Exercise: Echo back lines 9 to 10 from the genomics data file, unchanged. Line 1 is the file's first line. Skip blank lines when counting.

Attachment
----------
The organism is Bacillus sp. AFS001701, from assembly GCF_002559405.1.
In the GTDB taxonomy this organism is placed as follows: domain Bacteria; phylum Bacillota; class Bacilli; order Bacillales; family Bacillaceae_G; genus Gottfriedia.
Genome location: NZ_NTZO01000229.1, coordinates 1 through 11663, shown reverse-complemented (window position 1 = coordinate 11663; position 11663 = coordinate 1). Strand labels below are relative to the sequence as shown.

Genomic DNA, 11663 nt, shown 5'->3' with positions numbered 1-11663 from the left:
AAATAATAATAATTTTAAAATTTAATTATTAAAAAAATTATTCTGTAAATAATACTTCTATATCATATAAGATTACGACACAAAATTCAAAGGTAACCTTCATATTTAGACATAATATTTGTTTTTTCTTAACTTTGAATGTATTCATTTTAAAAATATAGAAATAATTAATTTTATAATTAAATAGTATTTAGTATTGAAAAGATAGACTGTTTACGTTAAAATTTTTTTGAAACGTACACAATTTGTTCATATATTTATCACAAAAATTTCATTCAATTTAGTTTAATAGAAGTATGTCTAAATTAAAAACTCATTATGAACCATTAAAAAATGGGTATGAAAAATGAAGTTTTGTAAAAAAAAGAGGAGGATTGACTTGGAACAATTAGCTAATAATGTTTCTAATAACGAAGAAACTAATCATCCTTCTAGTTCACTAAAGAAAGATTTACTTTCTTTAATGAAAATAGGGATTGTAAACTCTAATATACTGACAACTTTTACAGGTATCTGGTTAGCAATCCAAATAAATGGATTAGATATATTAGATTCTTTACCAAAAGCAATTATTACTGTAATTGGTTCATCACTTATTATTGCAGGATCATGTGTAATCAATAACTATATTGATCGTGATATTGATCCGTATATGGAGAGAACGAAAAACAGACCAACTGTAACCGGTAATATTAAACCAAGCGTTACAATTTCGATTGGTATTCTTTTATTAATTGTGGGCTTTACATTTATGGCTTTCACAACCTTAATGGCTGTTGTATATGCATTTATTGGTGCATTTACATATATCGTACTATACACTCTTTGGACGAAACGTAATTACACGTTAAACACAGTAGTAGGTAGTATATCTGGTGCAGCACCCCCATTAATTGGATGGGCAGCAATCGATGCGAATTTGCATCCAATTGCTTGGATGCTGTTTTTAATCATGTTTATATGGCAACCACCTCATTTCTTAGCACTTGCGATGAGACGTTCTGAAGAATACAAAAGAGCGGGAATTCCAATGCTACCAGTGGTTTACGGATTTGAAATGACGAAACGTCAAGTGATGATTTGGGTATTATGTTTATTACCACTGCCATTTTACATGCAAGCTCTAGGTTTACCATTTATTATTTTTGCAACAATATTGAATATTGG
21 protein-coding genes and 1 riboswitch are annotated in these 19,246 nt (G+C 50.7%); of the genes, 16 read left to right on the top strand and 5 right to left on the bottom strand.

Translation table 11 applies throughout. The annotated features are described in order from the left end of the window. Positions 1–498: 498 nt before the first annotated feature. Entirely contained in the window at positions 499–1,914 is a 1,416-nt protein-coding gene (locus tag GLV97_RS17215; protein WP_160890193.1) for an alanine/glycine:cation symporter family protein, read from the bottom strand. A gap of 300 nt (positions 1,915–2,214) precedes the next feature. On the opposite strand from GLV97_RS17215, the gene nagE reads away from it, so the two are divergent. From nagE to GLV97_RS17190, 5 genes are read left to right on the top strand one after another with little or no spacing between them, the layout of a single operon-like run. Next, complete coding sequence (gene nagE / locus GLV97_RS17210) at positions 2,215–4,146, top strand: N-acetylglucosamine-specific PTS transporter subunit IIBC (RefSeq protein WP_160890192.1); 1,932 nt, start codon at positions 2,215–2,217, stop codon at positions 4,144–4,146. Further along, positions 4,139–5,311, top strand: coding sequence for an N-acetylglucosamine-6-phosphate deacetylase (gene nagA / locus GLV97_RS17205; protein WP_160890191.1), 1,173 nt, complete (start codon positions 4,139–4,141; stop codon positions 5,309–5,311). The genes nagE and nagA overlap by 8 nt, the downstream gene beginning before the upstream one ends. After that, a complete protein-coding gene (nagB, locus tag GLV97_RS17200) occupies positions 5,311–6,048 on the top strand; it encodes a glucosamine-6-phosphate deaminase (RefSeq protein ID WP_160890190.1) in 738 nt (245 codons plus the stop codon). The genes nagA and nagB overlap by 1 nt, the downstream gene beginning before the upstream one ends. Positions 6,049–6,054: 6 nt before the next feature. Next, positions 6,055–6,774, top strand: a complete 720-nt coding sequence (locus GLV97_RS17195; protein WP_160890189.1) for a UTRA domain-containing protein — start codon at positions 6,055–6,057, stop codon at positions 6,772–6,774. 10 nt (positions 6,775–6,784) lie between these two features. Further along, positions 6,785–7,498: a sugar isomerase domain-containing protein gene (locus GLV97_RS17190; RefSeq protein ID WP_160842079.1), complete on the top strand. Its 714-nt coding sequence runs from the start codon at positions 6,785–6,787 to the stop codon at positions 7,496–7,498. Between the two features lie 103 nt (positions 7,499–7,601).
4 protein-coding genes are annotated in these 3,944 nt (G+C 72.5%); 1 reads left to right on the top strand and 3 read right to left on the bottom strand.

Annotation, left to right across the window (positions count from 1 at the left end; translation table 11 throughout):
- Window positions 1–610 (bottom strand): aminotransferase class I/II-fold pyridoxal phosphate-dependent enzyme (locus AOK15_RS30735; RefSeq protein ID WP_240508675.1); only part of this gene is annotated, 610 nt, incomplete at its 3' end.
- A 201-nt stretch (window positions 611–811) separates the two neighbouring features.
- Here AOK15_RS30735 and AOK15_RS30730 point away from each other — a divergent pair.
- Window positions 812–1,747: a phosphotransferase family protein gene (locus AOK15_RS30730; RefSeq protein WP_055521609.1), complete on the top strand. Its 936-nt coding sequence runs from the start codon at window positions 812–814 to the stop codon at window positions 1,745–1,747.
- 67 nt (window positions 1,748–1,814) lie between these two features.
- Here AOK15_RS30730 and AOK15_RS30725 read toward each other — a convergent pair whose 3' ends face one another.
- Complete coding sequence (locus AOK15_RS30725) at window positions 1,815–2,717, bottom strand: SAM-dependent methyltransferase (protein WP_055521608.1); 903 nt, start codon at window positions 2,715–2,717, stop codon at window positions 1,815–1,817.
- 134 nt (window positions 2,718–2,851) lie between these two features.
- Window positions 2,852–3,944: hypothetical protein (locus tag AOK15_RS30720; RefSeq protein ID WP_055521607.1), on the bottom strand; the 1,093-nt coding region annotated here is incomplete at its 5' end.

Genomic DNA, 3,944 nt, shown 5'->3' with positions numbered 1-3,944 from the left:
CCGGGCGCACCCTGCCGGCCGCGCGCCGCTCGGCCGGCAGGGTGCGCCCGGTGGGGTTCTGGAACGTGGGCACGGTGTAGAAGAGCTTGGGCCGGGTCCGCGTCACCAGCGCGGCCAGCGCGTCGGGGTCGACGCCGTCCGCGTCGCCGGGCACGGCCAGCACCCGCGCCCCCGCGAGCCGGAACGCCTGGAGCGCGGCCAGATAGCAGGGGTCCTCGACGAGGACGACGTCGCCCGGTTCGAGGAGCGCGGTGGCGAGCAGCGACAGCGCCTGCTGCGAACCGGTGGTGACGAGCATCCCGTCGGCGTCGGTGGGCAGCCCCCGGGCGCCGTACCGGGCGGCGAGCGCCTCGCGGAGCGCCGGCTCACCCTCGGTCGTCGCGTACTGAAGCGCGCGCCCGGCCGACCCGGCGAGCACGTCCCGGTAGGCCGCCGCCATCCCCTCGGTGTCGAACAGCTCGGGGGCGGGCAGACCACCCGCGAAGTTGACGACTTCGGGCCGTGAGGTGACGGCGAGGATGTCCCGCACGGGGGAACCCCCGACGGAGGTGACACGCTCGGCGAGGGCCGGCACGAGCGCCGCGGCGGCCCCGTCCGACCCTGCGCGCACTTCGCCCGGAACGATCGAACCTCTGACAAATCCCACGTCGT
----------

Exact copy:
Annotation, left to right across the window (positions count from 1 at the left end; translation table 11 throughout):
- Window positions 1–610 (bottom strand): aminotransferase class I/II-fold pyridoxal phosphate-dependent enzyme (locus AOK15_RS30735; RefSeq protein ID WP_240508675.1); only part of this gene is annotated, 610 nt, incomplete at its 3' end.